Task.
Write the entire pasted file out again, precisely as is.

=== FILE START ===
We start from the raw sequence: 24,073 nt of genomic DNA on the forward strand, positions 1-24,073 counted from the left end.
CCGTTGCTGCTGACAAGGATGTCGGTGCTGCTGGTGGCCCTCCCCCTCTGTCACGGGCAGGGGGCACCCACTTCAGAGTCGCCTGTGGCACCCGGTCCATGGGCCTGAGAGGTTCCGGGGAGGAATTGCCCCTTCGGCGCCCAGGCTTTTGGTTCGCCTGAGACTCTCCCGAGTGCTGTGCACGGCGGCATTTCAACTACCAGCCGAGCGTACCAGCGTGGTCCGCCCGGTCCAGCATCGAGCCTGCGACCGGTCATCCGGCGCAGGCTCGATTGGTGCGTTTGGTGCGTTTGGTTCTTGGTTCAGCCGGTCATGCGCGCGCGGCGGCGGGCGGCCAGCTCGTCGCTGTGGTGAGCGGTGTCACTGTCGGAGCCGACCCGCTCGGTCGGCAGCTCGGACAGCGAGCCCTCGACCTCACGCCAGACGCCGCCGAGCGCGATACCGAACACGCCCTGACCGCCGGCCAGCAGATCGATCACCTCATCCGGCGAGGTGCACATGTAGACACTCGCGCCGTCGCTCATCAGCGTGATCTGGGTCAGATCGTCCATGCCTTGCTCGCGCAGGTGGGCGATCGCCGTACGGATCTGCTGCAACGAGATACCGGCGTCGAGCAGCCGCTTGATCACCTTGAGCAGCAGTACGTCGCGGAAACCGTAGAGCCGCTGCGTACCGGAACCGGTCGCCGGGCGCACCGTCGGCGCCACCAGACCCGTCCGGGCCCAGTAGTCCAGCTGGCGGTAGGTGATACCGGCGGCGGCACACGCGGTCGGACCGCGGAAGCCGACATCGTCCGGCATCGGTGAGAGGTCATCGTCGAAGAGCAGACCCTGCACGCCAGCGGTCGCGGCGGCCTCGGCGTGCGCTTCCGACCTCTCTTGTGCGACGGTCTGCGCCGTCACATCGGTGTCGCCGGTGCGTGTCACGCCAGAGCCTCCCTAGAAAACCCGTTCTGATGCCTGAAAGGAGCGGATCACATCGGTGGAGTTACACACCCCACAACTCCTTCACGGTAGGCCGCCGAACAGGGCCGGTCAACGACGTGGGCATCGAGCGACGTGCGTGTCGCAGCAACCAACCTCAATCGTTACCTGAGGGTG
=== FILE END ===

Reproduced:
We start from the raw sequence: 24,073 nt of genomic DNA on the forward strand, positions 1-24,073 counted from the left end.
CCGTTGCTGCTGACAAGGATGTCGGTGCTGCTGGTGGCCCTCCCCCTCTGTCACGGGCAGGGGGCACCCACTTCAGAGTCGCCTGTGGCACCCGGTCCATGGGCCTGAGAGGTTCCGGGGAGGAATTGCCCCTTCGGCGCCCAGGCTTTTGGTTCGCCTGAGACTCTCCCGAGTGCTGTGCACGGCGGCATTTCAACTACCAGCCGAGCGTACCAGCGTGGTCCGCCCGGTCCAGCATCGAGCCTGCGACCGGTCATCCGGCGCAGGCTCGATTGGTGCGTTTGGTGCGTTTGGTTCTTGGTTCAGCCGGTCATGCGCGCGCGGCGGCGGGCGGCCAGCTCGTCGCTGTGGTGAGCGGTGTCACTGTCGGAGCCGACCCGCTCGGTCGGCAGCTCGGACAGCGAGCCCTCGACCTCACGCCAGACGCCGCCGAGCGCGATACCGAACACGCCCTGACCGCCGGCCAGCAGATCGATCACCTCATCCGGCGAGGTGCACATGTAGACACTCGCGCCGTCGCTCATCAGCGTGATCTGGGTCAGATCGTCCATGCCTTGCTCGCGCAGGTGGGCGATCGCCGTACGGATCTGCTGCAACGAGATACCGGCGTCGAGCAGCCGCTTGATCACCTTGAGCAGCAGTACGTCGCGGAAACCGTAGAGCCGCTGCGTACCGGAACCGGTCGCCGGGCGCACCGTCGGCGCCACCAGACCCGTCCGGGCCCAGTAGTCCAGCTGGCGGTAGGTGATACCGGCGGCGGCACACGCGGTCGGACCGCGGAAGCCGACATCGTCCGGCATCGGTGAGAGGTCATCGTCGAAGAGCAGACCCTGCACGCCAGCGGTCGCGGCGGCCTCGGCGTGCGCTTCCGACCTCTCTTGTGCGACGGTCTGCGCCGTCACATCGGTGTCGCCGGTGCGTGTCACGCCAGAGCCTCCCTAGAAAACCCGTTCTGATGCCTGAAAGGAGCGGATCACATCGGTGGAGTTACACACCCCACAACTCCTTCACGGTAGGCCGCCGAACAGGGCCGGTCAACGACGTGGGCATCGAGCGACGTGCGTGTCGCAGCAACCAACCTCAATCGTTACCTGAGGGTG